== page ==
Tip #1: Word Count

Posted: May 17, 2011 in Writing
Tags: , , , ,

From time to time, when I think of something that doesn’t fit neatly into a full-blown blog, I’ll just create a separate, brief writing tip.  Today’s writing tip has to do with word count.

YOU AIN’T ABOVE A WORD COUNT LIMIT

Once you get to the point of seeking out a traditional publisher, or self-publishing, the importance of word count will promptly surface.  Why?  A simple equation: Word count/words per page = number of pages in your book.  Number of pages, in turn, drive cost.  Cost, obviously, underlies profitability.  In short, the greater the word count, the harder it is for your book to be profitable.  The harder it is for your book to be profitable, well, you get the picture.

But many authors don’t!  I was just talking to someone who is starting a new fiction novel, his first.  I asked him what type of a novel it was going to be.  That matters because different genres have different word count ranges.  He told me, and I suggested that he at least pay attention to how many words he writes.  Nothing to kill that “inner muse” referenced in my full blog post, but it’s certainly something to be cognizant of.

Again, why?  Well, say you get your first draft done, and lo and behold, you are 15,000 words over the top end of the range for your type of book.  You know how hard it is to cut 15,000 words from a story?  If you don’t, I’ll tell ya–HARD!  You know what’s even harder?  Selling a book to a traditional publisher that is way too long.  If you wave this off as not meaning anything (i.e. the old, “My book is so good, those rules don’t apply”) then think again!  Remember, more words means more pages means more cost.  More cost, lower profitability.

So, don’t let this get in the way of putting that story to paper, but remember that the rules apply to you too!

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Comments
  1. Bree says:

    Thanks for the reminder Derek. I’ve been editing my urban fantasy manuscript for months and the page count has crept up 20k! I completely forgot to keep the paper cost in mind, although I have plans to cut a fair bit of Part one, so it should balance out. I finished my draft in 38 days, rung in at 85k. I came across a word count per genre post-thought I’d share it: Jacqui Murray’s blog http://bit.ly/JDwit6. (oh, she quotes urban fantasy at 90-100k so I’m prolly in good shape. Cheers again.

  2. Andy Szpuk says:

    Yes, word count is important. It cannot be ignored. I mean, a musician wouldn’t write a piece of music without considering how long he wanted it to be. And scriptwriters work to even tighter guidelines. With a novel there is much more freedom, so it is possible to get carried away. I’m lucky in this respect as I seem to work the opposite way. Get to 80 000 or so, then expand up to 90 or 100 000.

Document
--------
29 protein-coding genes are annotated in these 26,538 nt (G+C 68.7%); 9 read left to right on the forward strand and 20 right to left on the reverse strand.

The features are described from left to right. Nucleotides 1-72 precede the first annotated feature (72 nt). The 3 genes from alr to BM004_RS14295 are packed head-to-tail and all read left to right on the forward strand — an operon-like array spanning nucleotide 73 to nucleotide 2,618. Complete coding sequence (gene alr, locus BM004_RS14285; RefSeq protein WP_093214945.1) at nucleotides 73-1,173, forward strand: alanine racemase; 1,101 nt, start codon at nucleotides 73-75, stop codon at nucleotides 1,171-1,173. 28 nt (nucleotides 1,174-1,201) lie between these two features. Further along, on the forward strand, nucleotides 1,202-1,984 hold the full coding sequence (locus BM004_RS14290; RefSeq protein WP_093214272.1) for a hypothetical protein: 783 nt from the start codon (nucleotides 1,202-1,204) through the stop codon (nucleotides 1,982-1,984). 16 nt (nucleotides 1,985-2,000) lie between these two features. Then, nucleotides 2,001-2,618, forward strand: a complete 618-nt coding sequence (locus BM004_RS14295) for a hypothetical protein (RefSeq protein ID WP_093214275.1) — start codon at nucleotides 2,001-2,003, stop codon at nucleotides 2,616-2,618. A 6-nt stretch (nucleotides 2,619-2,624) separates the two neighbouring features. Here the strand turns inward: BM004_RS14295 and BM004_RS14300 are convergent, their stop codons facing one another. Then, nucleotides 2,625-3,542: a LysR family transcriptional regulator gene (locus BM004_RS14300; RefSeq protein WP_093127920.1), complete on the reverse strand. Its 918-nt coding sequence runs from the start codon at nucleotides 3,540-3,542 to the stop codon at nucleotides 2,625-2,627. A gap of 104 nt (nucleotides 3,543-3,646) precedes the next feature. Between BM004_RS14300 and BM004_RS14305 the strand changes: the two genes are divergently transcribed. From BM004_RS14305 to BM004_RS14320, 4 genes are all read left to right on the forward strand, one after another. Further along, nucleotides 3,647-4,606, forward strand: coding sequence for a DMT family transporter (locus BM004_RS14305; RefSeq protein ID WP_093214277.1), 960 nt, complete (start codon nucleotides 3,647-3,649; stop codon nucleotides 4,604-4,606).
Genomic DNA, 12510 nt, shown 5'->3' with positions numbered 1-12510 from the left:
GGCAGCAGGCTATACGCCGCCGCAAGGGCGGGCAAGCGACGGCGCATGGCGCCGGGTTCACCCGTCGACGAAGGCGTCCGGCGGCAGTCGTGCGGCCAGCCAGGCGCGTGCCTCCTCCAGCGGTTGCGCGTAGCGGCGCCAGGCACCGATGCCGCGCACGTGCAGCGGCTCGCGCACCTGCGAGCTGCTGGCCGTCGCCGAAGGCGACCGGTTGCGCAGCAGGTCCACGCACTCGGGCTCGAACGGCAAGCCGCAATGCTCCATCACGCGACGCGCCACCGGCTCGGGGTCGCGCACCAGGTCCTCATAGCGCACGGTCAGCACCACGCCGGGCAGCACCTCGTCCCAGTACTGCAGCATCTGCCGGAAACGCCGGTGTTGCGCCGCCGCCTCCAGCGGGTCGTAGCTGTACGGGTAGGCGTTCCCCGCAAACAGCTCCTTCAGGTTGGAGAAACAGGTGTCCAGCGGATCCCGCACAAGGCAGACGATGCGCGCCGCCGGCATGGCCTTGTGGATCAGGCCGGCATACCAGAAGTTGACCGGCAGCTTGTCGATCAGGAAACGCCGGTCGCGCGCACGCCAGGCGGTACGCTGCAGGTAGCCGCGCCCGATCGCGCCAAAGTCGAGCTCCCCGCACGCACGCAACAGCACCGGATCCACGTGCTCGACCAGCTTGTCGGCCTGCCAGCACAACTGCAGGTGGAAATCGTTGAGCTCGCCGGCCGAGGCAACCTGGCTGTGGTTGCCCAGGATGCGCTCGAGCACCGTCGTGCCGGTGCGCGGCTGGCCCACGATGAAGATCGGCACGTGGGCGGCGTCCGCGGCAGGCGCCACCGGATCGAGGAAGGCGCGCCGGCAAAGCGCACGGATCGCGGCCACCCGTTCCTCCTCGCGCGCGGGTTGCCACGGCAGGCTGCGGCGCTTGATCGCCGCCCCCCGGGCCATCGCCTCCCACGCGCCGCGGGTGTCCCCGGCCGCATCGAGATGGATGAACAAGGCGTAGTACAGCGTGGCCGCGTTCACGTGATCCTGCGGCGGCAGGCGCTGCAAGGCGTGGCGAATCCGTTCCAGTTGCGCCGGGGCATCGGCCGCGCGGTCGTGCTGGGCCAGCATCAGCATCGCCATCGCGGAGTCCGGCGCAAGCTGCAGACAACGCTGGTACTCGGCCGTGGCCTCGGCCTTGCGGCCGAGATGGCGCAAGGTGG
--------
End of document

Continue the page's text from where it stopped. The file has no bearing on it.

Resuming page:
3. Terry Tyler says:

    I work that way too, Andy – I don’t self-indulge or ramble on in first draft, so it’s more a case of seeing where I need to expand in the 2nd, which automatically takes it it from 70 – 90. For the self-published It matters to the reader, too, I think; too short, and they feel cheated and “is that it?” – too long, and they think, “Whaaaat? I’m only at 30%? When’s this thing ever going to end?” Often, books that are over long have simply not been well enough edited, I often find.

  4. Terry Tyler says:

    …..ditto, comments on blogs, written before first coffee, that have typos and repetitions in them….!!

  5. J.D.Hughes says:

    Andy. I agree with the sentiments expressed in your post with regard to print books, but word count has less importance in ebooks. Whether this is a good thing or not is debatable. A flabby book is a flabby book.

  6. Jade says:

    Um, have you passed this on to Stephen King, W.E.B. Griffin, Tom Clancy, or Noman Mailer?

  7. Derek – Great post! Would a literary agent be likely to pick up a finished manuscript with less than typical word count if there is room for improvement and he or she likes the overall manuscript?

    • Derek Blass says:

      My research and anecdotal evidence provided to me indicates that an agent would be more likely to consider a manuscript with a little less words than usual for the genre, than one with more. Remember, more words equals more cost.

  8. Thanks! Appreciate the response. 🙂

  9. Tim Baker says:

    Profit margin is definitely an important factor – but there is another reason to keep your word count down (which Jade alluded to – sort of) Too many words can drive readers away. They may buy your first book on speculation, but if you develop a reputation for being too wordy they won’t buy your second…and so.

  10. TC Booked Up says:

    I suppose it matters less in the case of ebooks but agree with Terry Tyler about buying one that is really short can leave me feeling done, or when I’ve spent hours reading and only hit 10% wondering what sort of epic I’ve picked up and whether it can possibly sustain my interest. Often the latter could do with a good edit.

  11. Candy Korman says:

    My ebooks are short — novellas — so I guess I’m doing it right. Of course, I’ve gotten feedback that one was too short. You can’t win them all!

  12. Great tip. In general here’s my list from large to small: Historical or Sci Fi 90-120 words; Literary/ Contemporary/ Crime 80- 110; Mystery/Thriller 70-90; Romance 40-100; New Adult 60-85; YA 50-80 Middle Grade 25-35 ; then poetry, shorts flash …

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